“And I love this place
the enormous sky
and the faces, hands
that I’m haunted by
can’t I forgive these buildings
these frameworks labeled home”
-Weakerthans, “This is a Fire Door Never Leave Open”
Anything becomes rote if you do it often enough. That venturesome drive that seems so long and nuanced and strange becomes old hat well before it even becomes fully classified as a commute. That activity you try, tenuously, once or twice becomes habitual once you’re on your sixth month of it. School, jobs, favored activities all devolved into a certain sameness after a time. There becomes a particular predictability, a rhythm that things adopt. And because our brains are pattern-seeking entities, because they strive to make connections and simplify things and relieve themselves of the duty of actually working hard on any given topic, they start to fill in the gaps with the fruits of a well-understood routine.
There’s the oft-cited study (series of stuides?) on how we actually read, that we don’t process each individual letter when reviewing a pre-written tome, but actually recognize the shape of words and simplify them into recognizable outlines, as though all languages were actually written in pictographs. It doesn’t take a study to think about this logically and recognize that you yourself do this – this is part of why typos are so pervasive and resist detection so frequently, especially in online media. We get used to reading faster and faster, skimming through things, and our brain wants to process the words in the ordered fashion it expects, willingly overlooking slight misalignments in favor of the desired pattern.
But despite the pervasive nature of pattern-seeking when it comes to its impact on language itself, there is perhaps no greater place for it than visiting the places of one’s memory. Homecomings, reunions, revisitations of places are more ensconced in the humble folds of the past than the bright outlook of the future. In returning to these hallowed grounds, we not only give ourselves the opportunity to examine our past for what it was, but we look at our present only through the lens of the past. It is impossible for me to look at Albuquerque entirely for the city it currently is, anymore than I could look at an old friend with the fresh eyes of the objective observer just meeting them. Every new object or signpost or commercial enterprise is in the stead of an old recollection of that same region, every change a repaving of sacred former states of being. The expectation of the past hangs heavy of the living, breathing dynamism of the present. A visit to the Frontier is laden with hundreds of prior approaches, the company kept therein, the psychology of the person who traversed those same floors and tables. A tread on the campus of a high school is a time-machine to a bygone era, each subsequent alteration of the landscape an oversharp note in an otherwise harmonious memory.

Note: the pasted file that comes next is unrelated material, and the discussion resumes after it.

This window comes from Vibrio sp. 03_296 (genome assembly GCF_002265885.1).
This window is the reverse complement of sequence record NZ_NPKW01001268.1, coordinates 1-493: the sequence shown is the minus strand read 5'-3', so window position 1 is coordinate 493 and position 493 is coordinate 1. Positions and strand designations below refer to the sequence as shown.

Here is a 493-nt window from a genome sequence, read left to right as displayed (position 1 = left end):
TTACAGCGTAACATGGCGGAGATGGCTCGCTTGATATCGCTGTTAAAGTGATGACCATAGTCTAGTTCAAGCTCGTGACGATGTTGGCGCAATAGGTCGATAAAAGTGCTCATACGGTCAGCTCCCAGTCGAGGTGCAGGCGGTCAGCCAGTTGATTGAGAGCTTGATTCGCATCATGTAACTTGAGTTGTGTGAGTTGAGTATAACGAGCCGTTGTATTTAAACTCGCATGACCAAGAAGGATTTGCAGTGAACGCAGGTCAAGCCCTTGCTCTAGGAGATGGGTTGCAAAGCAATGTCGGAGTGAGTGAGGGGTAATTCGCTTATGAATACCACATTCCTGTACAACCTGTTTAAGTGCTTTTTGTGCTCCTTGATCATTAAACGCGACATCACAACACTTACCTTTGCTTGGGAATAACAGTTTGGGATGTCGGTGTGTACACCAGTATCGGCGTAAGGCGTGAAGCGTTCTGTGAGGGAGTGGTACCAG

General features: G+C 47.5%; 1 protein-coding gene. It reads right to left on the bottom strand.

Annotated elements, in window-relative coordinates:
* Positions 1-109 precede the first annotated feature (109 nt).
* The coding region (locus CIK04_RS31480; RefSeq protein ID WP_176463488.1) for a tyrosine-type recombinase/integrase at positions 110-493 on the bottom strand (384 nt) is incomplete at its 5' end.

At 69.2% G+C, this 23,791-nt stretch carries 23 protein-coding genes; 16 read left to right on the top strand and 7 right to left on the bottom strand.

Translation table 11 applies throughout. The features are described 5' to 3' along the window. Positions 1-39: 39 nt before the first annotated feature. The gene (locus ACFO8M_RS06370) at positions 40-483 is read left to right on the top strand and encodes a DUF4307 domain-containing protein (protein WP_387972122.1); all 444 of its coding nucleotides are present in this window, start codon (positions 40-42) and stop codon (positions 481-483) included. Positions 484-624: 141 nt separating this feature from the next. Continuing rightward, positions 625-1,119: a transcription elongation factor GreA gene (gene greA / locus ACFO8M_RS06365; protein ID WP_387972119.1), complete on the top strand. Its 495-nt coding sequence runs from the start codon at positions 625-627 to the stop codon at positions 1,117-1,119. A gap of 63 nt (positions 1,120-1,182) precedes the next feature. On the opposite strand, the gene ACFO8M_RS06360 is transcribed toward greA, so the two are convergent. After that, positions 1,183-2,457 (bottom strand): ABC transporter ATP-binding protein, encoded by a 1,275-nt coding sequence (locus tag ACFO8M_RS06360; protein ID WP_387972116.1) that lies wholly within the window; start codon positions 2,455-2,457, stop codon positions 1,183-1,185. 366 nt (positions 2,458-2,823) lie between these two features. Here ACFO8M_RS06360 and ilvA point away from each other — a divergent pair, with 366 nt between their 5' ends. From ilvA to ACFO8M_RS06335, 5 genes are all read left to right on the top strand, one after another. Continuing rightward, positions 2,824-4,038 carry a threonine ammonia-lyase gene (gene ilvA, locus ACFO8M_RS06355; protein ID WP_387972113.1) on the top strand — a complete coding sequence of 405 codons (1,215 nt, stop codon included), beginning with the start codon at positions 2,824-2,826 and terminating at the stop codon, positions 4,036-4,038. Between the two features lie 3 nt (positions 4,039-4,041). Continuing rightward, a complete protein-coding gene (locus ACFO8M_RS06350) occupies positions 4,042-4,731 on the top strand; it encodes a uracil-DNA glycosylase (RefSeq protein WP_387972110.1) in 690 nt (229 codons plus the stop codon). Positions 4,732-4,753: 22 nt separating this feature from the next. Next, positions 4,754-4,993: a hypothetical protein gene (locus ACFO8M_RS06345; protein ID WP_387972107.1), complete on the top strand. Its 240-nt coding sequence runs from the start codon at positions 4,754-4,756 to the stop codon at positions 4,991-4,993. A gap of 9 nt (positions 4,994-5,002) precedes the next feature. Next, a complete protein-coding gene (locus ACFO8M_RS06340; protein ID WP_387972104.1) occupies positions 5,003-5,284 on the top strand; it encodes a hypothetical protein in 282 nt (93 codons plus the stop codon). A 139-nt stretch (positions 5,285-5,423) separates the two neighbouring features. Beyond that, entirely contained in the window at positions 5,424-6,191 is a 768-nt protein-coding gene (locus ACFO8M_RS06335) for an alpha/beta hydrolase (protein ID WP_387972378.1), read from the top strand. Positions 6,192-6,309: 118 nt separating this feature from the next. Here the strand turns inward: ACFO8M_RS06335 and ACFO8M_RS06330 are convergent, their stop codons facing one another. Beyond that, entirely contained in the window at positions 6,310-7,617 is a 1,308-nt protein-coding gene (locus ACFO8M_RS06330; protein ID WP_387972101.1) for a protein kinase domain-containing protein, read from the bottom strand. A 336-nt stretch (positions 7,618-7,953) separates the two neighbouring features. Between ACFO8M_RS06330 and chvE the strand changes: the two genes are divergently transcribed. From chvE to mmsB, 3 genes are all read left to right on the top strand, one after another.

It is this pattern of, well, patterns, that perhaps makes the most important influences on our life those which deviate the most from such predictable behaviors. Conversations, for example, while sometimes falling into certain cadences or rhythms, almost always evolve and adapt to the way life currently is, to the people actually being engaged in the discussion. This also probably explains the pervasive impact of media – books, TV shows, movies, even the news all change over time and are dynamic and new, even when falling into rote outlines of a typical story arc or local news gambit. Even if I know the outline for this particular film or news piece, actually hearing the words and seeing the images is somewhat fresh, far fresher than revisiting a favored restaurant or living space. My brain is engaged in a different way by content that I don’t expect to be exactly the same and I’m able to see things more for what they are than what they were or might have been.
Which is not to oppose homecomings outright, but to put them in a certain context. Do I ever truly visit the Albuquerque of 2011? Probably not. I visit Albuquerque, 1993-2011, the summation of nearly two decades of context to a place that continually evolves and changes but wears the imprints of its impact on my life like so many kaleidoscopic sunglasses over my eyes. No wonder people enjoy travel so much, the ventures to a place where the truly unexpected can unfold before someone’s eyes, where one replaces the tired outline of expectation with the bold vibrance of the really new. And why others more laden in fear and the search for comfort shy away from such voyages, content instead to ensconce in a realm that is known and measured and can be aligned to one’s expectations in a carefully crafted way, well-worn and practiced.
The challenge, then, is to infuse the old with the new. To find a way to truly see the places of one’s birth or rearing or careful inculcation with eyes reborn to the possibility of the world at large. To visit a place not ignorant of its past impact on one’s perspective and careful memory, but at least open to its growth and change and development in new and exciting ways. Hard, possibly impossible, to do in short fortnight-length jaunts to a place so tiered in past recollections, but worth striving for nonetheless in the quest to constantly live as fully and robustly and openly as possible. Only in the light of the unsettled future can we truly make the tribulation of our past meaningful, worthwhile, and just maybe in validation of all the tremendous suffering that has led us here.
May your road home wind in new and unforeseen ways that nevertheless deliver you into a promising future.